SA TEACHERS SKIP CLASSES
proposed that the Quality Management System (QMS) replace IQMS. “Until Sadtu has signed it off, it cannot be implemented. It has been watered down by government because of politics,” the expert said.
The Council for Development and Enterprise commissioned researchers from the Joint Education Trust to look at the development of teacher professional standards in developed and developing countries. The study assessed the potential of teacher professional standards to improve teacher quality in South Africa.
The study proposed that government review IQMS and introduce teacher professional standards that have been implemented in a number of countries. “Teacher evaluation in South Africa should be both formative [aimed at personal growth of a teacher] and summative [undertaken as part of performance review focusing on teacher accountability],” it proposed.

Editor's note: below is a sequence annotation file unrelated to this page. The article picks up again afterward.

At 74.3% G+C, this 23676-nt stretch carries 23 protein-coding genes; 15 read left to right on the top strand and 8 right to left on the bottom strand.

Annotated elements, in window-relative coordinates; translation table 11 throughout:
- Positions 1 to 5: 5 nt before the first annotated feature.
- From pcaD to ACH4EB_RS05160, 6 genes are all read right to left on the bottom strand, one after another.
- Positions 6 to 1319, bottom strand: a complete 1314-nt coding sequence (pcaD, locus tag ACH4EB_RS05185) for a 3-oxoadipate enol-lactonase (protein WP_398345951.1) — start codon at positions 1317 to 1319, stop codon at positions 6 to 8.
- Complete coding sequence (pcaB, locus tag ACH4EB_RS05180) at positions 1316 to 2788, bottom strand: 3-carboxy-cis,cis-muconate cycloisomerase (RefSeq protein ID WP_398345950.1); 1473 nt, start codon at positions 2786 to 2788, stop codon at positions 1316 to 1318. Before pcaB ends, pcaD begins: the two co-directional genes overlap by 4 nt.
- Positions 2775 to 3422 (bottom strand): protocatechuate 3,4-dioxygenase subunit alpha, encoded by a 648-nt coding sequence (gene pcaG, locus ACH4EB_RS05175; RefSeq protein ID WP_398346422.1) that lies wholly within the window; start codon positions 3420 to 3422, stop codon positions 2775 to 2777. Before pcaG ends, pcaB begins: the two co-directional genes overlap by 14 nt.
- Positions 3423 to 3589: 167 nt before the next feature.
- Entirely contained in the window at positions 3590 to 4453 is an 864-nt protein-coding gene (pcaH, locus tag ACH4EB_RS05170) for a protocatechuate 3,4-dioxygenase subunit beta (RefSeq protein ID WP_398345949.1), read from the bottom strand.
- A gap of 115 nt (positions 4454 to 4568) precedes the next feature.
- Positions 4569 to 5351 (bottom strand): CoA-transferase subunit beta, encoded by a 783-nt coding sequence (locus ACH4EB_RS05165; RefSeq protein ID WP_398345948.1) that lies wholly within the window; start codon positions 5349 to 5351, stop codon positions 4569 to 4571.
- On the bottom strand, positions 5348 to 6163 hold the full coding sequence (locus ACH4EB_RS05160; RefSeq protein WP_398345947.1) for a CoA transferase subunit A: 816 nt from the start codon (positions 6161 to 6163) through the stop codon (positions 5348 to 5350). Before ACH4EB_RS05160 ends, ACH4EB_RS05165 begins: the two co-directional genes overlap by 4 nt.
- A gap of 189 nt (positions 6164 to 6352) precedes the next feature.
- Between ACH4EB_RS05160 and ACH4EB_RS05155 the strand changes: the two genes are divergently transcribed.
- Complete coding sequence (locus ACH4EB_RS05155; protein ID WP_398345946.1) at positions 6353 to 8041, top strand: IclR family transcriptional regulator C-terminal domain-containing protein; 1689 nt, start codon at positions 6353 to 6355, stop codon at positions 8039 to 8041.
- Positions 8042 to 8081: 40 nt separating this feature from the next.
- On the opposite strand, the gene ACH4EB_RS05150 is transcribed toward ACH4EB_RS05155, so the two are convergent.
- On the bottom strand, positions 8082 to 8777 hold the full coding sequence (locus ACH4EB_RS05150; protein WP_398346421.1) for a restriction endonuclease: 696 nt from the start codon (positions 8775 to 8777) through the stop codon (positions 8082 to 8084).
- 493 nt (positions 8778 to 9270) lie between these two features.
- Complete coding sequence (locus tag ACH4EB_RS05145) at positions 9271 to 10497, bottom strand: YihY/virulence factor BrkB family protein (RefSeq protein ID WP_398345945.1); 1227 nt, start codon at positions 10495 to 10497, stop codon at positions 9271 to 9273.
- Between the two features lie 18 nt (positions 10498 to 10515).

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It said the evaluation should “appraise teacher performance, strengthen accountability and support professional development”.
It questioned QMS, saying it arguably suffered from a fundamental design fault. It recommended that the department of basic education (DBE) and provinces hold teachers accountable by maintaining a strict school timetable to avoid frequent skipping of classes.
It should institute a high level of managerial accountability and require teachers to be in class when they should to reduce the loss of learning time.
Although such moves were likely to be met with union resistance in forums such as the Education Labour Relations Council, the report said government should move from rhetoric to action on this matter using the deadlockbreaking mechanism provided for by law.
Commenting on the report, Rhodes University-based public